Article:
An Open Letter to Timothy Ryan, PwC’s US Chairman Re: Oscars and Trust

Mr. Ryan,

Some days as Chairman must be fun. Others, like the Oscars the other night – not so much.

I recognize you, in fact, know a lot about trust.  There are probably particular circumstances that make the Oscar boo-boo a unique event. You may also have taken some steps like those I suggest below.

But this is such a teachable moment for the area of trust recovery that I hope you’ll forgive my suggesting Three Steps that someone in your position should consider – on principle – taking.


Step One. Offer to resign the Academy account. Do so unreservedly and genuinely.

  • If they accept your resignation (they probably won’t), it looks better than being fired; and hey, it did happen.
  • If they reject your resignation, you will look gracious. (And why should they let you resign – look at all they just invested in training you!)

Step Two. Tell the Academy precisely what went wrong, and precisely what you’re going to do to ensure nothing of that type, flavor or category will ever happen again.

  • Then fund somebody to start writing a paper on what implications this event has for improving audit industry practices at large.

Step Three. If anyone dares to suggest firing the poor gentleman at the heart of this most unfortunate event, tell them what the Academy will hopefully tell you: “Why would we ever let go someone in whom we just invested so much in training?” He just became one of your most valuable future cautionary story-tellers.

One of the many paradoxes about trust is that trust recovered can often end up stronger than trust unchallenged.

I’m rooting for you.





The Trust Roadmap

While trust is an issue that never goes away, the last couple years have been seen a collapse in the trust that the public, employees and even companies have for corporations and many other organizations. Many organizations recognize that without trust from their key stakeholders, they can’t operate properly.

However, once the leadership recognizes a problem, the next step is often to measure it. And trust is notoriously difficult to measure.

So, here at Trusted Advisor Associates, we’ve been analyzing, well, how to analyze trust. Today we’d like to talk about what we’ve come up with and are planning to introduce in the next few weeks: The Trust Roadmap.

Trustworthiness at the Organizational Level

I’ve been writing recently about a comprehensive approach to thinking about trust. Think of it as a two by three matrix.

On one axis, we have those who trust and those who are trusted; trusting, and being trustworthy. See for example Trust, Trusting and Trustworthiness.

On the other axis is “where” we find trust: interpersonal, organizational/institutional, and social.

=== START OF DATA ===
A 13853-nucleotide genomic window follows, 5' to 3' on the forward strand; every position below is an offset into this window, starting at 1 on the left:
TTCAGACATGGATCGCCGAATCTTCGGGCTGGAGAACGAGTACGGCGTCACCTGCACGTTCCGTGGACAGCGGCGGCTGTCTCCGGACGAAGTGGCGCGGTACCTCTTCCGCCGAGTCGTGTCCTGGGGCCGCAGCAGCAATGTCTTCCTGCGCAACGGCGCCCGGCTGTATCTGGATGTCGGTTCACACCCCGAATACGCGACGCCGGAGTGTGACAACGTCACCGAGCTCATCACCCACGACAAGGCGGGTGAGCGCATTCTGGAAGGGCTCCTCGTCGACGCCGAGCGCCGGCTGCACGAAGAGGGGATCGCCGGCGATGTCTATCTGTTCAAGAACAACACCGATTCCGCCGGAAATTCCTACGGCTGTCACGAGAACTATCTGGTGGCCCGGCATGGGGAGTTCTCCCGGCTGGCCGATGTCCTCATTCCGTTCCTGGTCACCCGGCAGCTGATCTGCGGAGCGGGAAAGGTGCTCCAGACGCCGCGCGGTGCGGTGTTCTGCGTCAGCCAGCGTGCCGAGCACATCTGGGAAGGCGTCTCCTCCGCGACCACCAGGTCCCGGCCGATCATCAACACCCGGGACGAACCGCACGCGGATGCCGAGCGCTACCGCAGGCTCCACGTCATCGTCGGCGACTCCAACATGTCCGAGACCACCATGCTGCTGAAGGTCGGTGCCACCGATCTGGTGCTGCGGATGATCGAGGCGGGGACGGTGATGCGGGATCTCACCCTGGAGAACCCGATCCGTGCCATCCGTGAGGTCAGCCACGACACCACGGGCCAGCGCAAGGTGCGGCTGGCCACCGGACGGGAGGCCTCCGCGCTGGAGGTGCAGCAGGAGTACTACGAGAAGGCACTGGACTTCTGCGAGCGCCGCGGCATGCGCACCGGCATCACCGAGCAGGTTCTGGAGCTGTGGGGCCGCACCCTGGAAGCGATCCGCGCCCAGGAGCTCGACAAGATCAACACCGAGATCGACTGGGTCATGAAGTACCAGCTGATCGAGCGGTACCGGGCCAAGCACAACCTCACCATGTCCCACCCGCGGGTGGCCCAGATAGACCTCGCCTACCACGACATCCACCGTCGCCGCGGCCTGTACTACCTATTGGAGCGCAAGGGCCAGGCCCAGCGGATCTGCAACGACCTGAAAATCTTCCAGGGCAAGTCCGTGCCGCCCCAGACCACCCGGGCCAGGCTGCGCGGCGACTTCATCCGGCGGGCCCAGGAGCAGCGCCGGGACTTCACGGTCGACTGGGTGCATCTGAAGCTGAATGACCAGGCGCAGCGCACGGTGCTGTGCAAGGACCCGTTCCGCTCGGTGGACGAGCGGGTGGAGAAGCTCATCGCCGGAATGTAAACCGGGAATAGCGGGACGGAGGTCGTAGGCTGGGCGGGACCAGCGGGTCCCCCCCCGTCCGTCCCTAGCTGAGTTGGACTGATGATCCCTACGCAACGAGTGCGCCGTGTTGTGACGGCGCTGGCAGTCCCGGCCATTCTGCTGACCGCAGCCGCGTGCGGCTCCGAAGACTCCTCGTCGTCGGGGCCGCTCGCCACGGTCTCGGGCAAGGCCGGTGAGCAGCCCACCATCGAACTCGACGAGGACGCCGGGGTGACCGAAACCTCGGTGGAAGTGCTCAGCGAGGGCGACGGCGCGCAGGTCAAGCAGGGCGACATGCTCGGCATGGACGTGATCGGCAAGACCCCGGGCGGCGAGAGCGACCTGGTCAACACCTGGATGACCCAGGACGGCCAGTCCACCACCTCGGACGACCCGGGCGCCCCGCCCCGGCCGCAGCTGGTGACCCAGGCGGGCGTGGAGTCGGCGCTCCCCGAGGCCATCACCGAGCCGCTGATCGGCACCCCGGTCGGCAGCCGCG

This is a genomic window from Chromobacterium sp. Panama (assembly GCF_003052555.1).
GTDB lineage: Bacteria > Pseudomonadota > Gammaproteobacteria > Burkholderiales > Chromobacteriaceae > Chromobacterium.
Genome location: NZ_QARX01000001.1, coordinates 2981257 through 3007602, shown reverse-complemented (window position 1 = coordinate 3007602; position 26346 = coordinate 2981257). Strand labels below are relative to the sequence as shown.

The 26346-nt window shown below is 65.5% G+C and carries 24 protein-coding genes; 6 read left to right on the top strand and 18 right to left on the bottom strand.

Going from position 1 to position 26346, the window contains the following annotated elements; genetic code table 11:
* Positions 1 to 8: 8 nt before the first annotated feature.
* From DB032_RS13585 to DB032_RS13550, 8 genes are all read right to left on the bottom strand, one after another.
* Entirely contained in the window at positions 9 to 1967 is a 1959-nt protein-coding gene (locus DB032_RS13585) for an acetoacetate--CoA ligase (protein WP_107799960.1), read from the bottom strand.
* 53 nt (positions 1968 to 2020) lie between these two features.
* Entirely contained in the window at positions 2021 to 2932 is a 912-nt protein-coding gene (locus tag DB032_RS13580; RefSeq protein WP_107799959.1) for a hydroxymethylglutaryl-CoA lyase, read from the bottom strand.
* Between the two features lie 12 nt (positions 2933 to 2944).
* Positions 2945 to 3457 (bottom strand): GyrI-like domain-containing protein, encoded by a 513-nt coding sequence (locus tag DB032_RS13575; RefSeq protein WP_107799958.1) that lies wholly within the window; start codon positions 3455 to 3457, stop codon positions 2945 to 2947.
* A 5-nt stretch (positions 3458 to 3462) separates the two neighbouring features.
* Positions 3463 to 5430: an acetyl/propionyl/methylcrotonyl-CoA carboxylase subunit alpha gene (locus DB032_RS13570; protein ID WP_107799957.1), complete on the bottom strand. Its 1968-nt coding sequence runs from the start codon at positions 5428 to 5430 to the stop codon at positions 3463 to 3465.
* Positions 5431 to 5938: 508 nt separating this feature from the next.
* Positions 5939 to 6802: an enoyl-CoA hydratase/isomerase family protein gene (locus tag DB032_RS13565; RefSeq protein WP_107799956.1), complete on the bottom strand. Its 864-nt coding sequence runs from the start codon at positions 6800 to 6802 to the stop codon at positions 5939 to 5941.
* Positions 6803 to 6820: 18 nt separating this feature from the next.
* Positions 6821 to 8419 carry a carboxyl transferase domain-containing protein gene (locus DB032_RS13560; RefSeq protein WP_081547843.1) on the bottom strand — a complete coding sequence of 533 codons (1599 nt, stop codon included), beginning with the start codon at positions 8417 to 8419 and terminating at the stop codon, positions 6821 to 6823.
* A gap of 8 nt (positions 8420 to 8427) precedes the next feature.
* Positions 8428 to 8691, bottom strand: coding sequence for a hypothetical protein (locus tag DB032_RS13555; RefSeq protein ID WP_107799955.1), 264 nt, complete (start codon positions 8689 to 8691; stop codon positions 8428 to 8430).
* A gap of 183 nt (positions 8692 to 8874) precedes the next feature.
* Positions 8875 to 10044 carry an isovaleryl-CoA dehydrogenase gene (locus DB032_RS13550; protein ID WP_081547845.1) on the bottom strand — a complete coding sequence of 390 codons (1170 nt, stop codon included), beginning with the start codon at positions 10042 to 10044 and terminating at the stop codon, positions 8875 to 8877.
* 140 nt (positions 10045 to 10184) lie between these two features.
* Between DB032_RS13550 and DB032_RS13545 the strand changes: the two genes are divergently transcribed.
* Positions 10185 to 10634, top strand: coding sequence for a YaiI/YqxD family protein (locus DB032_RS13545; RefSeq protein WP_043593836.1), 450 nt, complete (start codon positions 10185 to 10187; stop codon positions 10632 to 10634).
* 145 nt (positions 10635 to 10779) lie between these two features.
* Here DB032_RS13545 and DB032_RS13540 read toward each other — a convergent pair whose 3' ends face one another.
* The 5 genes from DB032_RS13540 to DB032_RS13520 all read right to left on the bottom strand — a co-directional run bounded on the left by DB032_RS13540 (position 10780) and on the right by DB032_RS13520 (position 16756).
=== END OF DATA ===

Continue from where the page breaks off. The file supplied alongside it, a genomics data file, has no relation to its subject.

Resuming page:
We’ve talked a lot about being trustworthiness interpersonally. For example, if you haven’t done so already, click to find your Trust Quotient™, your TQ™.

But how can we trust a business? What can an organization do to be trusted? To regain trust? And so forth. What’s needed is the organizational equivalent of the TQ quiz: what’s needed is a Trust Roadmap. And it’s finally just about here.

For some time, Trusted Advisor Associates have been developing a tool aimed at assessing trustworthiness at the organizational level. We’re announcing it now, even though it’ll be a few weeks before it’s website-deployed and open for business.

Introducing the Trust Roadmap

The purpose of the Trust Audit is to allow a company to take a systematic, high level look at its trustworthiness. More organizationally savvy than a financial audit; more market-focused than an employee engagement survey; and more culture-focused than a reputation survey.

The Trust Roadmap is not:
a. a longitudinal survey purporting to track trust over time
b. a public database
c. a best practices database

It is none of those things because we believe trust is situational, for organizations as well as for individuals. We are interested not in academic research per se, but in teeing up meaningful issues in a meaningful way for our clients.

What is the Trust Roadmap? The Trust Roadmap is private; results are known only to the company contracting for it. The Trust Roadmap is aimed at leadership teams, top management teams and Boards who are interested in taking a serious, objective look at how trustworthy they are seen to be, and at what they can do to improve.

The end result “deliverable” of the Trust Roadmap is a survey-based discussion around a Heat Map—a map of where the organization’s biggest trust threats and trust opportunities lie.

Conceptually, The Trust Roadmap is built from the four Trust Principles (client focus, transparency, medium-to-long term focus, and collaboration), and from a modification of Weisbord’s model of organizations – external relationships, leadership, structure, rewards, processes. Think a 4×5 matrix (come on you, you knew we’re ex-consultants, you knew what to expect).

Mechanically, the Trust Roadmap starts with an online survey—20 questions, just like the TQ, one for each cell in the matrix. Respondents will come from external (customers, suppliers) and from internal (employees, leaders). There is no set number of respondents.

From the survey, the Heat Map is generated, and richer discussions (we have up to five areas to explore in each of the 20 cells) are held around the opportunities indicated.

If you’re interested in learning more, stay tuned to this station, and/or contact Sandy Styer at [email protected]